America the Ungenerous


As the Haitian tragedy unfolds, the question of what America will be prepared to do address the disaster engulfing that island nation has arisen.   Inevitably the knives will be drawn, much as they were following the 2004 Tsunami in southern Asia.

Then, Jan Egeland, U.N. Under-Secretary-General for Humanitarian Affairs and Emergency Relief Coordinator, criticized the U.S. commitment as “stingy” despite the fact that the U.S. pledges far exceeded those of all European nations.

Yet in actual dollar contributions, the U..S. should be regarded as the world’s largest donor of humanitarian aid by far. By nature, humanitarian aid must be tailored to individual crises: Every single famine, earthquake, flood, or other disaster is unique and requires different types of aid and different strategies. As death tolls climbed in the wake of the disaster in Southeast Asia and the needs of the survivors became clearer, the United States upped its humanitarian aid commitments to the region to $35 million, and the total of U.S. contributions  private and public continue to climb to $75 m by the end of 2005.

Americans are by nature givers.   In 2006, Americans gave about $295 billion to charity. This was up 4.2 percent over 2005 levels, and charitable giving has generally risen faster than the growth of the American economy for more than half a century. Correcting for inflation and population changes, GDP per person in America has risen over the past 50 years by about 150 percent, while charitable giving per person has risen by about 190 percent. That is, the average American family has gotten much richer in real terms over the past half century, and charitable giving has more than kept pace with this trend.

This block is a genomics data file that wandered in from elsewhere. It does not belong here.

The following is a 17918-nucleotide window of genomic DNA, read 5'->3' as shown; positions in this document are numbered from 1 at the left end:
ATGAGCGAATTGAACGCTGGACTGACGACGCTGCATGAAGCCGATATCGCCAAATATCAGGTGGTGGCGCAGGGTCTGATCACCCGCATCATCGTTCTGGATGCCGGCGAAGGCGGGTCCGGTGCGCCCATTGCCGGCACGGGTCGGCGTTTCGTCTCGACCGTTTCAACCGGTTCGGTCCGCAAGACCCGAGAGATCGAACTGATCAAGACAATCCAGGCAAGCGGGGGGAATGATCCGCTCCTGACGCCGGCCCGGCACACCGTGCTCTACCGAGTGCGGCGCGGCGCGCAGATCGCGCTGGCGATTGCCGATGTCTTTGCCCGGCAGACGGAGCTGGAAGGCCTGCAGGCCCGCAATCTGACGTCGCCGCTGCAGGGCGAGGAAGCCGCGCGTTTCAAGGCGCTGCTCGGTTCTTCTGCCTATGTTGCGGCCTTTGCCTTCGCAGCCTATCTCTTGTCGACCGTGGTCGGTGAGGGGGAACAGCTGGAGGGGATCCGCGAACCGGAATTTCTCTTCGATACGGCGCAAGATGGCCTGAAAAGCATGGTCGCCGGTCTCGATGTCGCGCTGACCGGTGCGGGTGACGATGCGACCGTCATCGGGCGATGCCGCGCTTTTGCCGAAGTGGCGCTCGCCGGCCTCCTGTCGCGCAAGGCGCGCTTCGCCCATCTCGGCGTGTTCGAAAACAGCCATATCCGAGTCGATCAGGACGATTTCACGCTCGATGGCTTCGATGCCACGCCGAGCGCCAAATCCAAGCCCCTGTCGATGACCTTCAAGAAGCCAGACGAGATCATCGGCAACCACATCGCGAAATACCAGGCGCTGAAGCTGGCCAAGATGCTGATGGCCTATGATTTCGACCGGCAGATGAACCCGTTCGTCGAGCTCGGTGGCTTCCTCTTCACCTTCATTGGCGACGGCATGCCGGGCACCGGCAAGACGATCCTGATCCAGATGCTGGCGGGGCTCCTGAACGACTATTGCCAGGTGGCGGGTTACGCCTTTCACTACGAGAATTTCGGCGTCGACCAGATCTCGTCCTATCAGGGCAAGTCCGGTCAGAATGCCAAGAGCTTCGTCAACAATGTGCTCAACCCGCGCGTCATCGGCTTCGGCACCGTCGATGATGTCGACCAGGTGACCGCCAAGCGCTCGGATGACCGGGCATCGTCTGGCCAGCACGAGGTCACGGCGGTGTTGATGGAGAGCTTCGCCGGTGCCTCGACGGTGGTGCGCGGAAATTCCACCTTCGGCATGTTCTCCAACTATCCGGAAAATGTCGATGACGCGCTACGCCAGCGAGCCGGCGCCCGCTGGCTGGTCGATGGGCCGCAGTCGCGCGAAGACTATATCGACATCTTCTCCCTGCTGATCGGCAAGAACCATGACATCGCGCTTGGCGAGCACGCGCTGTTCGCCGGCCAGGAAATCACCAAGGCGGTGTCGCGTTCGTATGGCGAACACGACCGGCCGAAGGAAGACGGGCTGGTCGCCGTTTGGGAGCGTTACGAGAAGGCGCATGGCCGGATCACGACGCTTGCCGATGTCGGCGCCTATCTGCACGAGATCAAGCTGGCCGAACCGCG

According to the late Gary Tobin, in a report he co-authored in 2005   American Mega-Giving: A Comparison to Global Disaster Relief

In 2003, the latest year for which conclusive aggregate data are available,
Americans gave $241 billion to charitable causes. In comparison, the European country
with the greatest tradition of giving, Britain, reportedly gave £7.1 billion in 2003, or
approximately $14 billion. Even after adjusting for population differences, British
giving – unmatched in the European Union – constitutes less than one third of American
philanthropy. On average, giving from 1995-2000 for France follows with just over $4
billion, $20 billion adjusted for population, and then Germany with approximately 3.5
billion, $12.25 billion adjusted for population.   America far outpaces its Western
counterparts that have the capability to give much more than they currently do. “

Before the financial crash of 2008, national giving had skyrocketed to record amounts according to Giving USA Foundation, which reports on national charitable contributions.

So far, the United States has provided 600,000 daily rations to Haiti and has mobilized $48 million worth of food assistance, which will be enough to feed 2 million people for several months.

So Barack Obama’s pledge of $100 m in ultimate aid relief in Haiti is completely in keeping with an American tradition of aid and support to disaster beset nations.   Lets hope, this time,  we see the rest of the world  match its own rhetoric on philanthropy with action.

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